South Dakota is generally pretty darn good when it comes to respecting our right to keep and bear arms. The first bill that Kristi Noem signed as governor was a Constitutional Carry bill, and Republicans are expected to approve legislation this year that would remove all state-mandated fees for those who continue to possess a concealed carry license.
The state is also home to a growing number of businesses within the firearms industry; businesses that find it difficult if not impossible to work with some of the biggest financial institutions in the country because of their policies that restrict access to services to the gun industry. One South Dakota lawmaker was hoping to level the playing field this session, or at least send a message to banks like Citigroup and Bank of America, but that won’t be happening after his fellow Republicans killed his bill in committee on Tuesday.
Senate Bill 182, stylized after a Texas measure, sought to require state officials bank only with financial institutions that left unfettered the firearms industry to do business.
Prime sponsor Sen. David Johnson, R-Rapid City, said many large banks have been — in his words — practicing “discrimination” against shooting ranges, gun manufacturers, and retailers because of perceived ties between the industry and gun violence in America.
“We’re here today because of choices that are made in corporate boardrooms that are hundreds and hundreds of miles away,” said Johnson.
Under the bill, no state agency, appointee, or state employee could — while doing state business — transmit money with a bank unless that bank specifies it lacks a “policy, rule, or guidance” to shy away from or outright deny business with a person legally engaged in the firearms industry.
That sounds good to me, but it met with resistance from a majority of the Republicans on the Senate Commerce and Energy Committee, which unceremoniously dumped the legislation on an 8-2 vote, despite testimony from South Dakota business owners who’ve been impacted by the banks’ policies.
Brandon Maddox, owner of Sioux Falls-based Silencer Central, told a story about a Capitol One employee in Omaha, Nebraska, who offered to “lie” on a form required to shift his personal credit cards to business cards in order to get around a company-wide stricture.
“Unfortunately, we cannot do business with a firearms’ business,” Maddox said the employee told him. Fortunately, Maddox said, the employee put down Silencer Central as a “sporting goods business.”
During opponent testimony, however, Mike Klumpp of Citibank told the committee no blanket restrictions on gun-related businesses exist.
“To be clear, Citi-issued credit cards can and are used everyday to purchase firearms,” said Klumpp.
Rather, he added, the company requires that any retailer they work with impose basic safety requirements, such as requiring background checks on customers and refraining from selling “high-capacity magazines.”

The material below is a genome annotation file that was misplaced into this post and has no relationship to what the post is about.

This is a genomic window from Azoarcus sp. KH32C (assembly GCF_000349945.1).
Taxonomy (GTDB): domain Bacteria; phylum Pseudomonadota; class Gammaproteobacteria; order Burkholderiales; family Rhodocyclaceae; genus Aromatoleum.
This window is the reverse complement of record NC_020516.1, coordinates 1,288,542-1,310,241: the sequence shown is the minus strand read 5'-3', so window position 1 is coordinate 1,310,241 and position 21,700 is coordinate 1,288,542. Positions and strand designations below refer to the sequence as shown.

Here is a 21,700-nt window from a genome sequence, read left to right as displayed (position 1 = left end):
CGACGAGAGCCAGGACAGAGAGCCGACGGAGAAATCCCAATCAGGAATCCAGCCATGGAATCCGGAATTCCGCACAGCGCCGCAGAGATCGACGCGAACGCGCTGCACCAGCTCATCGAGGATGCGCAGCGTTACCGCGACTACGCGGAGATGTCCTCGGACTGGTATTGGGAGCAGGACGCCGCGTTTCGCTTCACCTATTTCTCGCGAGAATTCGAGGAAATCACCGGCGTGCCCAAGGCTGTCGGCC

“Banks should be able to choose not to do business,” said Klumpp.
Klumpp’s testimony really clouded the issue, which isn’t (yet) about banks blocking customers from using their own money or even a credit card to purchase a firearm. And it’s not even about the legal ability of banks to deny services to those industries it considers unfavorable. No, this is about state governments choosing not to do business with those institutions who choose to impose corporate gun control policies on the firearms industry.
Unfortunately, that’s not how many Republicans on the committee saw it.
“This is not an easy bill,” said Sen. David Wheeler, R-Huron. “We have two values that many of us hold dear: Second Amendment rights and limited government principles.”
Senate Pro Tempore Lee Schoenbeck, R-Watertown, similarly lambasted big banks for “snowflake stuff,” but said he trusted local banks to finance gun companies without hesitation.
I’m sure most local financial institutions in South Dakota are happy to work with businesses in the firearms industry, but those local banks may not be able to offer the same services that bigger banks provide, and certainly not on the same scale.
As for the limited government argument, I understand where Wheeler is coming from, but ultimately it’s not that difficult a decision to make. The state has no problem promulgating rules and regulations for every industry operating within its borders, so is it really a violation of limited government principles to require banks that want to do business with the state government to not discriminate against the firearms industry (or frankly, any other legal industry out there)?
I say no, but I don’t get a vote in South Dakota, much less in the state legislature. There is a similar bill over on the House side of the state legislature, but given the vote on Tuesday, my guess is even if it passes out of the House it will still die on the vine in the Senate. It’s incredibly disappointing to see such a lopsided vote for a bill that would be of real benefit to the the firearms industry in the state, and I hope the bill’s sponsor and its supporters will keep working to sway legislators to their side, even if it takes more than one session to get this bill to the governor’s desk.